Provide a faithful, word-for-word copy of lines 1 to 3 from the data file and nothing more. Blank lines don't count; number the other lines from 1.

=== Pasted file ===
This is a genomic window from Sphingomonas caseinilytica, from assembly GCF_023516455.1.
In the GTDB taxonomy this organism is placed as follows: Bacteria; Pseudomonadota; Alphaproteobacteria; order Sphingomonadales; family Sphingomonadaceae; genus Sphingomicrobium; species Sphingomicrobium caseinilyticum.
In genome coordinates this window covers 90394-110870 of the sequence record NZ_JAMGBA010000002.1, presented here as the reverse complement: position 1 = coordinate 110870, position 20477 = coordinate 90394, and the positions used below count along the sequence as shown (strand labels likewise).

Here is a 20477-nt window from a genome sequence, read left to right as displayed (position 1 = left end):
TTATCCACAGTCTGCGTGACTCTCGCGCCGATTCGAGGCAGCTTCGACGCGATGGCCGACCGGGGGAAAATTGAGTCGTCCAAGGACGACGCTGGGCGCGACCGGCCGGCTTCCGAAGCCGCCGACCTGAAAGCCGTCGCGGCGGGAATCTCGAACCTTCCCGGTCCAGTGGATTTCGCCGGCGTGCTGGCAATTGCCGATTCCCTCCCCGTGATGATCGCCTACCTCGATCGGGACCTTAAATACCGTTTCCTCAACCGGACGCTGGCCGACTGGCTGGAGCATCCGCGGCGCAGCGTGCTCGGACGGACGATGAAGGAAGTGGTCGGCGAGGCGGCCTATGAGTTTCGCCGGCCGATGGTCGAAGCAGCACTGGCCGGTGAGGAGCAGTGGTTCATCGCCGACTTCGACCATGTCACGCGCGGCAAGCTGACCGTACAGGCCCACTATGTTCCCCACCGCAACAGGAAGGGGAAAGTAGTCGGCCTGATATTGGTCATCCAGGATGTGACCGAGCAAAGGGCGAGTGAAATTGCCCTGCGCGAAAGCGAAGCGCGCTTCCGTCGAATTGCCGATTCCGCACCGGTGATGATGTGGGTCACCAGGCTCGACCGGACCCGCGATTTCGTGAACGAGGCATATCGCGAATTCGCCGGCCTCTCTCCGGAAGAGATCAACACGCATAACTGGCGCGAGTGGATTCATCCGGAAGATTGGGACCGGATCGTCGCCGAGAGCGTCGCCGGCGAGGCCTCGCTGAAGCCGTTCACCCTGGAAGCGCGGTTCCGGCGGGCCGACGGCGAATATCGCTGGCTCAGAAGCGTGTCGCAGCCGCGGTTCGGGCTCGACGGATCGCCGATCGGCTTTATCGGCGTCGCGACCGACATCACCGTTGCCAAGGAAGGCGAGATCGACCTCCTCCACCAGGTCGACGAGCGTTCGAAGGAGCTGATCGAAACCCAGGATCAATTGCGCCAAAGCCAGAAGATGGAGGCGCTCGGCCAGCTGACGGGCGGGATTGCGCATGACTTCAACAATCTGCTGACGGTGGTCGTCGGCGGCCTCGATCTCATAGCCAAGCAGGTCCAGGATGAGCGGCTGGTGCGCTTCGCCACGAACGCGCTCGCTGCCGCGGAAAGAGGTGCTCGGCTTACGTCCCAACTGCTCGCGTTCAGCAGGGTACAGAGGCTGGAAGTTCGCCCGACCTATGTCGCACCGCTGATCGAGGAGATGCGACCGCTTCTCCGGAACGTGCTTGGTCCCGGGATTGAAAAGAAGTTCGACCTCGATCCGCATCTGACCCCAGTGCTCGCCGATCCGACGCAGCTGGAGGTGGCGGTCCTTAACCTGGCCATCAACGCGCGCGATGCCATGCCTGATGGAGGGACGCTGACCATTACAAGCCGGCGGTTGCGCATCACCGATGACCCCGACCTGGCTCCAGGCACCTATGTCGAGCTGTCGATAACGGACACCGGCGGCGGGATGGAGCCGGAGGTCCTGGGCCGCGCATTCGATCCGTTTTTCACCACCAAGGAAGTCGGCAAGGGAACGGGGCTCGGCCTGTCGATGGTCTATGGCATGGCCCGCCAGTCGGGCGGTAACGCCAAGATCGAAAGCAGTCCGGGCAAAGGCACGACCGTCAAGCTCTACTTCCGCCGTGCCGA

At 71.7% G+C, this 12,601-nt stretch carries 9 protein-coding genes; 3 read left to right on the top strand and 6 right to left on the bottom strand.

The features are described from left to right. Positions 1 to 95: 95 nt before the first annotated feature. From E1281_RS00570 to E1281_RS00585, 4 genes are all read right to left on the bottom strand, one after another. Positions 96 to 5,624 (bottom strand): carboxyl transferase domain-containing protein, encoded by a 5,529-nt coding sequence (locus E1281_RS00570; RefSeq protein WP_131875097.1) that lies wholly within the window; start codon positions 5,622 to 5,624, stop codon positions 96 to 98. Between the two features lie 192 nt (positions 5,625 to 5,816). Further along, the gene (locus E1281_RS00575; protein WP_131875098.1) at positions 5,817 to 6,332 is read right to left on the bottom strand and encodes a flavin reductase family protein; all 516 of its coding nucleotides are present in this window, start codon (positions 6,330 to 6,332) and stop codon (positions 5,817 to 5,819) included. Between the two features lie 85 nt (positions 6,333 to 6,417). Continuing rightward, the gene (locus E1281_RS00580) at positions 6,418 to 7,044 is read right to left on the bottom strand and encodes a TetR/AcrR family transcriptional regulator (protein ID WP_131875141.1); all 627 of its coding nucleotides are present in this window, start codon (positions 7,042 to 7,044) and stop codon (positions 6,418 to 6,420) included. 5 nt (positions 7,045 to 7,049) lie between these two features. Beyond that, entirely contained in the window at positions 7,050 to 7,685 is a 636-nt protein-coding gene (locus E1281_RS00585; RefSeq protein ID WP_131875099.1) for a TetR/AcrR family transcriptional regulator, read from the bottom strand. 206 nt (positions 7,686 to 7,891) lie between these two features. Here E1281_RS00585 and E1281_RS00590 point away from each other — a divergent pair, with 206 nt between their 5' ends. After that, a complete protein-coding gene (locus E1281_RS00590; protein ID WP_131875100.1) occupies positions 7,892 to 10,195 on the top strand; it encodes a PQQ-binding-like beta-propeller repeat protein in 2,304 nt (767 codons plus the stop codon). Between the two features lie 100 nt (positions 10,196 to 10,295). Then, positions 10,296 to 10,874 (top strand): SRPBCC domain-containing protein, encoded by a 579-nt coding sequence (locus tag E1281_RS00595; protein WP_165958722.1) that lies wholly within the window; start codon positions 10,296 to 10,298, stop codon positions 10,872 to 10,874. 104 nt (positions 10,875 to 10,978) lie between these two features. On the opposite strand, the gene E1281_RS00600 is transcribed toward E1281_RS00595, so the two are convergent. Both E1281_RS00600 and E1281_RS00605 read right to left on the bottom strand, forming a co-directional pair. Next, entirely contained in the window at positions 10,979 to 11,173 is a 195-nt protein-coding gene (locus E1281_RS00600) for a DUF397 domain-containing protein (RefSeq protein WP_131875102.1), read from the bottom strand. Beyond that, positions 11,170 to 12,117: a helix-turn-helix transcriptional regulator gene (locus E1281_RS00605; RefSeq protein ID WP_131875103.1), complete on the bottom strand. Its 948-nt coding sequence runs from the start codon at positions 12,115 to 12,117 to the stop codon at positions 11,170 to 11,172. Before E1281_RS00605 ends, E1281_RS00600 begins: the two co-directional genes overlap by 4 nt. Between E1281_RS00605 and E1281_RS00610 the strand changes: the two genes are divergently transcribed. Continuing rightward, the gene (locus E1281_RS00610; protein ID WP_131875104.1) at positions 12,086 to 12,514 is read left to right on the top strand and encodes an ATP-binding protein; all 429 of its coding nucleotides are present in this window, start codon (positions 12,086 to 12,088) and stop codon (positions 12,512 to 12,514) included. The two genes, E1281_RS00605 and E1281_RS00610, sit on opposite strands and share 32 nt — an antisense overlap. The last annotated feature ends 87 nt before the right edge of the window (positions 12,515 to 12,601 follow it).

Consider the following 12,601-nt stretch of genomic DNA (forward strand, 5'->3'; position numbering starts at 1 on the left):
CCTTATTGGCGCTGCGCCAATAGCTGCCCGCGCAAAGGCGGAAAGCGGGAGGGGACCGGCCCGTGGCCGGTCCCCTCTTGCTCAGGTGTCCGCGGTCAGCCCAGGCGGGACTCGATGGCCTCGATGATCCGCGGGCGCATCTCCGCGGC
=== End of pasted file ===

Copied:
This is a genomic window from Sphingomonas caseinilytica, from assembly GCF_023516455.1.
In the GTDB taxonomy this organism is placed as follows: Bacteria; Pseudomonadota; Alphaproteobacteria; order Sphingomonadales; family Sphingomonadaceae; genus Sphingomicrobium; species Sphingomicrobium caseinilyticum.
In genome coordinates this window covers 90394-110870 of the sequence record NZ_JAMGBA010000002.1, presented here as the reverse complement: position 1 = coordinate 110870, position 20477 = coordinate 90394, and the positions used below count along the sequence as shown (strand labels likewise).